In that I had to be broken myself in order to be what I had been for her, it suddenly struck me, for the first time, that there was, in my very brokenness, an absolute perfection. As such, acceptance was never an issue and while the seeming absurdity of that thought puzzled even me, I was rather grateful for what I had been invited to be.
A Word about my Greatest Miracle
I have come to the conclusion that God likes me living where the suffering is, just where I have lived for these 9 years – in this place where I have thrived and where I am made to see, over and over again, as He sees.
I do not question, I do not point the finger, I do not complain, and I do not ask why. And every day, I am reminded that I must work hard to stay on the high ground and that I must be broken and humbled anew each day so as to become a more potent force for good and for grace.
I am so keenly aware of the great gifts given me, for again and again, “the Doctors spoke first, but God spoke last”. The meningococcal bacteria destroys the neo-cortex of the brain. Every time, it does this. All of the good stuff is forever banished —wisdom, emotion, memory, knowledge — accordingly, 6 weeks into the coma, my doctors met with Maggie to inform her that my brain too no longer functioned, as it had been lost to the deadly bacteria and what was described as thousands of mini-strokes.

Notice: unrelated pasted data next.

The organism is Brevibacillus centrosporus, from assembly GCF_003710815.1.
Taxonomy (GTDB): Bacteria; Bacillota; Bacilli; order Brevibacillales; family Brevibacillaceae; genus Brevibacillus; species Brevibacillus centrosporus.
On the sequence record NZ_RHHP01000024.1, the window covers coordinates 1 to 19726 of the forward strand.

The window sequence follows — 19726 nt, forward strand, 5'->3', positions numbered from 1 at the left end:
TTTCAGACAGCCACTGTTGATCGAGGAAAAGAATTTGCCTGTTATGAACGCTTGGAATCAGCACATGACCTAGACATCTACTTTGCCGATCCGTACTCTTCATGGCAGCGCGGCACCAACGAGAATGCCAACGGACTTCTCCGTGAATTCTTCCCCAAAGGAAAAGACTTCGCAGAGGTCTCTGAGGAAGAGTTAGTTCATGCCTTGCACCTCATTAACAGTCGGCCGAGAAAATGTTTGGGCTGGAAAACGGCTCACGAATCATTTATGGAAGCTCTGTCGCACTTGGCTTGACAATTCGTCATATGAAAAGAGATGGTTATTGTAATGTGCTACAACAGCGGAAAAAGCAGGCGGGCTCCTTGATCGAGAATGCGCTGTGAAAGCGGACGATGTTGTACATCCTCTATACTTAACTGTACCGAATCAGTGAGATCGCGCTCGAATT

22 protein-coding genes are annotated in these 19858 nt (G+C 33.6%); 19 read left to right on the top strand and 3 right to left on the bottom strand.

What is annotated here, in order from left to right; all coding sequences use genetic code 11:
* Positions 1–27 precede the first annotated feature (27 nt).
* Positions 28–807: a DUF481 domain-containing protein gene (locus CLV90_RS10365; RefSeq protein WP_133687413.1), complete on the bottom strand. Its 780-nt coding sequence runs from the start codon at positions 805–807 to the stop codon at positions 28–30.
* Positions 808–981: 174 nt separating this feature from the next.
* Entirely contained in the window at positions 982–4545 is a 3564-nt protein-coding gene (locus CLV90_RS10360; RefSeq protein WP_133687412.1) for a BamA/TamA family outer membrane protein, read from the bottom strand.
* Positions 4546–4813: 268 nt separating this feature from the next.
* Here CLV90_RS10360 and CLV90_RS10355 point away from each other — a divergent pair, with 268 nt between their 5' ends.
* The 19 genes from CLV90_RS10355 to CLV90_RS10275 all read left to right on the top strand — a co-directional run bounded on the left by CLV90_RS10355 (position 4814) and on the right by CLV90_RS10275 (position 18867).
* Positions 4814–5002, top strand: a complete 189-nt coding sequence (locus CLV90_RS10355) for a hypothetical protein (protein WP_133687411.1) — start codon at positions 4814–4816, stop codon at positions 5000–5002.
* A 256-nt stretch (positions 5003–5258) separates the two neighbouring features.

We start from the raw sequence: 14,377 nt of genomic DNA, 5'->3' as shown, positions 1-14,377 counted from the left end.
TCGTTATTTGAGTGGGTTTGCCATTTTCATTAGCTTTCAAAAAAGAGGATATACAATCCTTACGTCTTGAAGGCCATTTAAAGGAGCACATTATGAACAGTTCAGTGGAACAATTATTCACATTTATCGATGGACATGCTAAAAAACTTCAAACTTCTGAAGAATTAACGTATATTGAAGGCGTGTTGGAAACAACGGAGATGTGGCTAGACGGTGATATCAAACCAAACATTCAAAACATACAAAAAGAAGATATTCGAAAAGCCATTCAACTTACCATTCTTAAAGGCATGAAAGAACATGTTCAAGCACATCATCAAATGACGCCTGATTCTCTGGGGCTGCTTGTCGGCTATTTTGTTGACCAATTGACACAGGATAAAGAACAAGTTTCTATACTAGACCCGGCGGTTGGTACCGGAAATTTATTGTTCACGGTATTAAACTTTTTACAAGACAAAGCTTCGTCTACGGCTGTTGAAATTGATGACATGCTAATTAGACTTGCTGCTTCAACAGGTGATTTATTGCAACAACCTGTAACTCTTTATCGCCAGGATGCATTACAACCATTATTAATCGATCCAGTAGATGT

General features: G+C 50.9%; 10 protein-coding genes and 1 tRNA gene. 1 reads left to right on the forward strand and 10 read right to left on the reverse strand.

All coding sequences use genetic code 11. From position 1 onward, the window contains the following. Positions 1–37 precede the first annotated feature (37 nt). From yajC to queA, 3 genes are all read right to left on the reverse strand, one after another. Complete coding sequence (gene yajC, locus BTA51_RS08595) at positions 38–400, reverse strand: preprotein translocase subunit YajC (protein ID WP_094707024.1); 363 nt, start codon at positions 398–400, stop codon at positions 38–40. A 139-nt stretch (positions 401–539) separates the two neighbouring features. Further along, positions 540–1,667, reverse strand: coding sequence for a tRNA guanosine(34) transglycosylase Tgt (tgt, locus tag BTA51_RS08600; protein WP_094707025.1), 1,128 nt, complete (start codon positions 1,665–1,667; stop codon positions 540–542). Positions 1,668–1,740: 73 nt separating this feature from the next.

She was told that “Even if I were to awake, I would neither recognize nor know her, nor my children, nor ever – ever – again be able to utter a cognitive thought.”
As I was so very sick and in acute shock, I have no memory of what I am about to relate, but I am told that I spoke with Maggie and a handful of my children just before I disappeared into that coma. I said, “I’m going to rest easy, so I want you to rest easy as well. Just pray and keep the faith. Believe as I believe and all will yet be well.” Interesting, for while I had physically, in shock succumbed, my faith had not.
So when Maggie told our children the devastating news about the reported death of my brain, they revolted in deference to what I had said and Maggie worried so, until I woke up 3 days later, scanned the room, spotted her, and said, “I love you, Maggie.” Just 10 seconds before my eyes immediately closed and I went right back into the depths for another 6 weeks.
It was a cognitive thought – a complete sentence. Just a moment’s grace and while my Doctors feared that Maggie was delusional, we had witnesses and Maggie knew that I had a mind to stay.
Years later, this phenomenon was re-confirmed by a Dr. Leon Smith, the guru of American infectious disease doctors, who, when we met, smiled, shook his head at me and said, “In 50 years in infectious disease, I have neither seen nor heard of anyone – not a one – ever going into a meningococcal driven coma for any extended period of time who ever came back whole or even lucid – not a one – but now there’s you.”
So believe it or not, you doubters, the miraculous or if you’d rather, the inexplicable or impossible, indeed trumped reality.